After Death I.D.—Will I Still Be Me?

Most Christians are convinced that people will know each other in heaven. This belief brings great comfort to believers as they watch loved ones pass on. But as popular as this belief may be, many Christians would be hard-pressed to produce much support for it. The tough question is this: How can Christians be sure that people will know each other in heaven? What kind of support, biblical or otherwise, can be found for the widespread belief that believers will recognize each other in heaven?

First it is necessary to establish whether humans retain their identities after death. Whether at the final judgment or in heaven, will we be the same people that we were in this life?

A good theological support for the idea that we will be the same people is based on the justice of God’s judgment at the end of history. At the final judgment, every human being will be raised from the dead and stand before God. It is clear that each person God judges at that time must be identical with the person who performed the deeds being judged. How can God be just if those He punishes are not the same people who actually committed the sins? How can God be just if those He rewards are different from those whom He chose before the creation of the world and saved by His free grace (Romans 8:28-30)?

One important biblical support for the belief in personal identity after death comes from Mark 12:26-27 where Jesus said, “Now about the dead rising—have you not read in the book of Moses, in the account of the bush, how God said to him [Moses], ‘I am the God of Abraham, the God of Isaac, and the God of Jacob?’ He is not the God of the dead, but of the living.” Jesus explained that even though these patriarchs had been dead for centuries when God spoke to Moses, God meant that Abraham, Isaac, and Jacob still existed as Abraham, Isaac, and Jacob during Moses’ time. God’s words further imply that these men still exist as themselves today. Abraham and the others retained their identities after death. Even after physical death, they kept the relationships with God they had enjoyed during their earthly existence. Jesus therefore assured believers that death does not end human existence or personal identity.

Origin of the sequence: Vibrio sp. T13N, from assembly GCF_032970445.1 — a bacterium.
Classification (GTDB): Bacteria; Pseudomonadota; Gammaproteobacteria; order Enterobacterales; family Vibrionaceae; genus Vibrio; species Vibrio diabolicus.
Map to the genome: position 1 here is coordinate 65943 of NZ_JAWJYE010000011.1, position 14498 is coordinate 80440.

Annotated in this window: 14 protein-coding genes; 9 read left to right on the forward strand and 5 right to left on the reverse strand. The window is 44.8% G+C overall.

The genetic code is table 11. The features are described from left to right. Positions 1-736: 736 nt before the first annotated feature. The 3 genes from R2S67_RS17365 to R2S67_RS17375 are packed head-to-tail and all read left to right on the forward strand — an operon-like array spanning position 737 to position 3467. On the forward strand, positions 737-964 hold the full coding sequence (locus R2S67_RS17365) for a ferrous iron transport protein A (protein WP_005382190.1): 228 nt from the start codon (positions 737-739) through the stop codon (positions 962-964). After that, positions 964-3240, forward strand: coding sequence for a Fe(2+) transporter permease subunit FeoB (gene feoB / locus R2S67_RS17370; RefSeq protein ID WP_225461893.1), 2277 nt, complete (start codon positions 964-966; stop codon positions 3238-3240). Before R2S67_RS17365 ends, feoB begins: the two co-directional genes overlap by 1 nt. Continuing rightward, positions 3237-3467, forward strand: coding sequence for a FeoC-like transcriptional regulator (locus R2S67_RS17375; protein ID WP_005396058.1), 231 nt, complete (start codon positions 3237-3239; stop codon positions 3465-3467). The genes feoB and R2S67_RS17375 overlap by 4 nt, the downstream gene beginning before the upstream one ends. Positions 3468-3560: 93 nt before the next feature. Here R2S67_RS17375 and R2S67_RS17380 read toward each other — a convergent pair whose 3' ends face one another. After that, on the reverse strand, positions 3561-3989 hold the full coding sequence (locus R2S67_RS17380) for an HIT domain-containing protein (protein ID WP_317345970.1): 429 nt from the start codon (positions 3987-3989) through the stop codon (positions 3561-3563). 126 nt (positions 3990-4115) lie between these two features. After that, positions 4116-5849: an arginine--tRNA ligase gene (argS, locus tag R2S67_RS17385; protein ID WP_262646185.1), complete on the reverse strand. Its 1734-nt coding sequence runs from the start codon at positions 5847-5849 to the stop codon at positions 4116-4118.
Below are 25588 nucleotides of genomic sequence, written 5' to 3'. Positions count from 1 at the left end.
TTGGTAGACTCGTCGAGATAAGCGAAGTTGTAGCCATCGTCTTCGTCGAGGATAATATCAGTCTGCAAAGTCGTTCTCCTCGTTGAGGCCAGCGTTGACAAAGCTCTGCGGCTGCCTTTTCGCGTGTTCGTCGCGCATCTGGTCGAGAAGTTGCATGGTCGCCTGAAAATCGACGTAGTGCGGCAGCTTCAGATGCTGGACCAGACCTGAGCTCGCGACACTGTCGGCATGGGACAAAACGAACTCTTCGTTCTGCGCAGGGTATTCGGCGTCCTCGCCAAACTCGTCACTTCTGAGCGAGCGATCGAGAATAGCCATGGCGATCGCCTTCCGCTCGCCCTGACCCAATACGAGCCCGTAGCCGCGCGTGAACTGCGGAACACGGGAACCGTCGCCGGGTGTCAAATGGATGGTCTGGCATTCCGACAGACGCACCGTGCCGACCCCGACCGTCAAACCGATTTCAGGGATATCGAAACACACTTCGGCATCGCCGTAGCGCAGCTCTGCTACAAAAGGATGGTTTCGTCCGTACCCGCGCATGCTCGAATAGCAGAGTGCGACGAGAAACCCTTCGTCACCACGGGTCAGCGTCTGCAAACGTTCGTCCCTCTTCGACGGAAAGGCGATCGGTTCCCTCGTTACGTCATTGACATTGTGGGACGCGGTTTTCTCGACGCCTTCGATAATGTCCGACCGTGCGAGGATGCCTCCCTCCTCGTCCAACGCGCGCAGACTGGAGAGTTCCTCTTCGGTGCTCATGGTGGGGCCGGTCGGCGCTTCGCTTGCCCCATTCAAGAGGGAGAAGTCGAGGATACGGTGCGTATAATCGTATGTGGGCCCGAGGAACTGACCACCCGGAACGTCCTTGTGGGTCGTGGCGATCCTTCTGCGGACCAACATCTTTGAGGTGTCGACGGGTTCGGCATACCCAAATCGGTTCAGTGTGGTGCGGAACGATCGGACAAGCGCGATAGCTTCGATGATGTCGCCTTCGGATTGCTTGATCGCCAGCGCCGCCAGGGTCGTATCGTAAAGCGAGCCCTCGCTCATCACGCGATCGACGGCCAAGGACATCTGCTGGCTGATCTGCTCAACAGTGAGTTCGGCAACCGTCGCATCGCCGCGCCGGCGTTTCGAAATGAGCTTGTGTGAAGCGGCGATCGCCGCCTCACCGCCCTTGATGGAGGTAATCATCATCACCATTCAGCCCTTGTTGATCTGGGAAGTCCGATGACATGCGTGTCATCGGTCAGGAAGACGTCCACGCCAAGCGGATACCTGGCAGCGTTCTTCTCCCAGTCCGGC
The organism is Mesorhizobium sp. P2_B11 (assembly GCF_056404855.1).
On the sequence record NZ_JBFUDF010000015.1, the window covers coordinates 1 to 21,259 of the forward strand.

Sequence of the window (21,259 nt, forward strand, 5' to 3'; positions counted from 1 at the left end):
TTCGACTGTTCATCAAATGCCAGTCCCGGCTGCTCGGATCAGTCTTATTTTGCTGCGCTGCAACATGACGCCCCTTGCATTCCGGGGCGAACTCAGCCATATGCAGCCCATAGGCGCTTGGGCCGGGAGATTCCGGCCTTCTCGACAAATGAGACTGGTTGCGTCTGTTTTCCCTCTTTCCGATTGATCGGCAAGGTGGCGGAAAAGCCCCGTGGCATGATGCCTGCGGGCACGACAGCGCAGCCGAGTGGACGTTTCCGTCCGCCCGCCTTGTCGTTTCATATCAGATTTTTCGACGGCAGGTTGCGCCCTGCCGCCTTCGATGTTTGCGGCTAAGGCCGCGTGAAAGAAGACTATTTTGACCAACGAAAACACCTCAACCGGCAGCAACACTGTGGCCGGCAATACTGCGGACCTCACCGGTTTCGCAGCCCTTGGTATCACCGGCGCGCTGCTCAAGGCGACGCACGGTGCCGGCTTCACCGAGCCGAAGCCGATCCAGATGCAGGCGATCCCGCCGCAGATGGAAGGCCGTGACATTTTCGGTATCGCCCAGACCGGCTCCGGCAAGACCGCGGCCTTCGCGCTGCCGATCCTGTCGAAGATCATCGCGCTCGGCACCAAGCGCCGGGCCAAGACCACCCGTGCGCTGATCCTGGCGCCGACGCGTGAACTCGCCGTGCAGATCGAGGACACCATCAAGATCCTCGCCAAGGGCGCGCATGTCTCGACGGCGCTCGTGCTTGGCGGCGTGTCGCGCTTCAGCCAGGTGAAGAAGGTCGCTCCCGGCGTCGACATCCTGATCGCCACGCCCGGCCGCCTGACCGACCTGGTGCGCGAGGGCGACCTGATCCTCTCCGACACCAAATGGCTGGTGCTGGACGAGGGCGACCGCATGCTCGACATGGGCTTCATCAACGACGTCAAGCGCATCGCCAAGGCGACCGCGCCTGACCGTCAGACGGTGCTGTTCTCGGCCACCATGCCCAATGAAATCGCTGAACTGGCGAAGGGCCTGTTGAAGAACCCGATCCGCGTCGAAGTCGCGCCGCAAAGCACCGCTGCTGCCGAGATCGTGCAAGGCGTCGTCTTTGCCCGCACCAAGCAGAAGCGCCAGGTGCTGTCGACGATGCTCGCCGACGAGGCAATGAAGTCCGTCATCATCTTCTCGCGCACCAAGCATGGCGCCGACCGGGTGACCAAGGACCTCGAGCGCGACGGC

In Luke’s account of Jesus on the Mount of Transfiguration, Peter, James, and John saw that “the appearance of [Jesus’] face changed, and his clothes became as bright as a flash of lightning. Two men, Moses and Elijah, appeared in glorious splendor, talking with Jesus” (Luke 9:29-30). Not only were these prophets still spiritually alive, but they also retained their identity as Moses and Elijah!

Additional biblical support for a belief in the continuation of personal identity after death is found in the accounts of Jesus’ appearance to His disciples following His resurrection. When Jesus appeared to the disciples on the evening of His resurrection, He spoke to them and showed them His wounds (John 20:19-23). John 20:20 says that “The disciples were overjoyed when they saw the Lord.” The risen Christ the disciples encountered in the upper room was the same Jesus they had known before His death on the cross.

These Scripture passages demonstrate that humans survive physical death with personal identity intact. Thus, we can reasonably infer that people will know each other in heaven.

Dr. Ronald Nash is professor of philosophy at Reformed Theological Seminary in Orlando, Florida and at Southern Baptist Theological Seminary in Louisville, Kentucky. He has published over thirty books including Life’s Ultimate Questions and When a Baby Dies, many of which are available from (RTB,N)

*** Will Myers

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About Will Myers

I am an "Intelligent Design" writer who has the Christian faith. Part of my background is that I have a degree in physics, and have been inducted into the National Physics Honor Society. Sigma Pi Sigma, for life. My interest has lead me into metaphysics, farther into Christianity. Optimum metaphysics becomes religion.
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